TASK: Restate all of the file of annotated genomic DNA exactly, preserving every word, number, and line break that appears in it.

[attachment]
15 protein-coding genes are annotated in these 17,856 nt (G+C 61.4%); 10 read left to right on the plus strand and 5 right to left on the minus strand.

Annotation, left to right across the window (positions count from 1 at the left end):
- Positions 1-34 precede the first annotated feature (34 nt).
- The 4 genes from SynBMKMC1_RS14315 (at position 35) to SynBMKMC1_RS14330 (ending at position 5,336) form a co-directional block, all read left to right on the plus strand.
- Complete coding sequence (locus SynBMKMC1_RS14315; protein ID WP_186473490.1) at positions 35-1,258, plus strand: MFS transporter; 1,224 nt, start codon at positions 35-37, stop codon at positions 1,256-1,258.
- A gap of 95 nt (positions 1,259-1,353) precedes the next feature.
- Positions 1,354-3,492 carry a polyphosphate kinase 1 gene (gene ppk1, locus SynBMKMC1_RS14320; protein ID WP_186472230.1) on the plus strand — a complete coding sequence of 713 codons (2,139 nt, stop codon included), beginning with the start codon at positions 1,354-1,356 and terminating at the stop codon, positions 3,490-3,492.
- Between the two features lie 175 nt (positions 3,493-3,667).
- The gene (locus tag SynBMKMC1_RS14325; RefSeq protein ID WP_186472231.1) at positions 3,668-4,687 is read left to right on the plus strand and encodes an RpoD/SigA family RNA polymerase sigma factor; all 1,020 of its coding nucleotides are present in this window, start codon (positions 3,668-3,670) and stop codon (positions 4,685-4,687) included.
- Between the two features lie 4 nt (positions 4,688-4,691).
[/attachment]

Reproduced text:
15 protein-coding genes are annotated in these 17,856 nt (G+C 61.4%); 10 read left to right on the plus strand and 5 right to left on the minus strand.

Annotation, left to right across the window (positions count from 1 at the left end):
- Positions 1-34 precede the first annotated feature (34 nt).
- The 4 genes from SynBMKMC1_RS14315 (at position 35) to SynBMKMC1_RS14330 (ending at position 5,336) form a co-directional block, all read left to right on the plus strand.
- Complete coding sequence (locus SynBMKMC1_RS14315; protein ID WP_186473490.1) at positions 35-1,258, plus strand: MFS transporter; 1,224 nt, start codon at positions 35-37, stop codon at positions 1,256-1,258.
- A gap of 95 nt (positions 1,259-1,353) precedes the next feature.
- Positions 1,354-3,492 carry a polyphosphate kinase 1 gene (gene ppk1, locus SynBMKMC1_RS14320; protein ID WP_186472230.1) on the plus strand — a complete coding sequence of 713 codons (2,139 nt, stop codon included), beginning with the start codon at positions 1,354-1,356 and terminating at the stop codon, positions 3,490-3,492.
- Between the two features lie 175 nt (positions 3,493-3,667).
- The gene (locus tag SynBMKMC1_RS14325; RefSeq protein ID WP_186472231.1) at positions 3,668-4,687 is read left to right on the plus strand and encodes an RpoD/SigA family RNA polymerase sigma factor; all 1,020 of its coding nucleotides are present in this window, start codon (positions 3,668-3,670) and stop codon (positions 4,685-4,687) included.
- Between the two features lie 4 nt (positions 4,688-4,691).